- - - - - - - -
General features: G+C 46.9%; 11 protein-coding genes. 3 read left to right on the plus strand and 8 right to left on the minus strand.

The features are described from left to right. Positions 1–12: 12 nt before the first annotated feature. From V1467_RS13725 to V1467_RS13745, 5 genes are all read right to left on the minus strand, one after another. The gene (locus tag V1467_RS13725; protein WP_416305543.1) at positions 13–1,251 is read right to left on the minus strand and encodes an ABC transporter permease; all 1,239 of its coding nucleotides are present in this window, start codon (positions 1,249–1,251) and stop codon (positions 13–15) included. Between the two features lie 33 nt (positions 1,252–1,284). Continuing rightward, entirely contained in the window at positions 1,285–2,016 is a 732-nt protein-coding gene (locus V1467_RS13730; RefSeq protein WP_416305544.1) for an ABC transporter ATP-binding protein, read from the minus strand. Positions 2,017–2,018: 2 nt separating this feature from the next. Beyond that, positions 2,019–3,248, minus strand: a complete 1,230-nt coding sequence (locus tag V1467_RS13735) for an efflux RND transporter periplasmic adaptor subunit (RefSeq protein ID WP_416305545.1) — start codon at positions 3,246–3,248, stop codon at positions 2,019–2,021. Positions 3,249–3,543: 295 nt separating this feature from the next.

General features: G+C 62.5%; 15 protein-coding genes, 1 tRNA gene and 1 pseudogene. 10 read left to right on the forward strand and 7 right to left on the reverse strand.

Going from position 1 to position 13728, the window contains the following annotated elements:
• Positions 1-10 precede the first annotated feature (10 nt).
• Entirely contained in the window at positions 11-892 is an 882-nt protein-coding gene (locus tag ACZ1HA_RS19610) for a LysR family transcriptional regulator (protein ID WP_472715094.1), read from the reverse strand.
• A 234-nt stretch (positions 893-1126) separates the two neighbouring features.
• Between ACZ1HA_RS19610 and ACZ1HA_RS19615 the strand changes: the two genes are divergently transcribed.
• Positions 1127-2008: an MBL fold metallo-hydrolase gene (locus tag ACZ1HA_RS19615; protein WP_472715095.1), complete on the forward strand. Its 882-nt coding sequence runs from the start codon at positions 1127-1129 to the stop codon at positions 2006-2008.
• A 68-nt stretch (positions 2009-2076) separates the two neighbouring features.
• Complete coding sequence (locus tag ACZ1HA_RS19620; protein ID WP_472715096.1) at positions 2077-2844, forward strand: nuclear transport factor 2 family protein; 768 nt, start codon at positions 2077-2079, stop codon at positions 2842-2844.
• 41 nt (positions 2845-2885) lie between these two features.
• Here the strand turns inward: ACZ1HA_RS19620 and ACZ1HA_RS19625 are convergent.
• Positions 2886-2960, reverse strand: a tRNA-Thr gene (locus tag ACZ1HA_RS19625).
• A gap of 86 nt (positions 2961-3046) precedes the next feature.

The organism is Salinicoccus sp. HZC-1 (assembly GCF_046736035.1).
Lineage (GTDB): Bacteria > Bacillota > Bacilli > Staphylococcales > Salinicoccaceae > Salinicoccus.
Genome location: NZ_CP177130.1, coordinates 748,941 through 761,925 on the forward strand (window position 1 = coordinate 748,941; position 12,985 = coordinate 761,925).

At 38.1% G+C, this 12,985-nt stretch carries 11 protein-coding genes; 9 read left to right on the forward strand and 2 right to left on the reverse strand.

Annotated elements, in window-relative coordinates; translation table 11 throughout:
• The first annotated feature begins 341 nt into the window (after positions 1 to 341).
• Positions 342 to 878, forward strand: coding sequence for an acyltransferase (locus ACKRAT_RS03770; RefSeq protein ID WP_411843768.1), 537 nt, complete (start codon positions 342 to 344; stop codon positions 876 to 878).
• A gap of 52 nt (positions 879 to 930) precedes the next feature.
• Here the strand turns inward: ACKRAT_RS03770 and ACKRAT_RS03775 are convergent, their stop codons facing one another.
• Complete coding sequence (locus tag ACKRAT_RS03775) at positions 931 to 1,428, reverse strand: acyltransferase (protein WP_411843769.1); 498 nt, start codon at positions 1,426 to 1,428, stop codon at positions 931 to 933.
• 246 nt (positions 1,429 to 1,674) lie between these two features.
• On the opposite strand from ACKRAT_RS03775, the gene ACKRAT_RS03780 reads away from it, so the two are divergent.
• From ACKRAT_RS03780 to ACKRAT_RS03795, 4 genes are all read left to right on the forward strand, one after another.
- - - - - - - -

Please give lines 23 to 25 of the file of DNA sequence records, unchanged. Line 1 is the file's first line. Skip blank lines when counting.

• A gap of 52 nt (positions 879 to 930) precedes the next feature.
• Here the strand turns inward: ACKRAT_RS03770 and ACKRAT_RS03775 are convergent, their stop codons facing one another.
• Complete coding sequence (locus tag ACKRAT_RS03775) at positions 931 to 1,428, reverse strand: acyltransferase (protein WP_411843769.1); 498 nt, start codon at positions 1,426 to 1,428, stop codon at positions 931 to 933.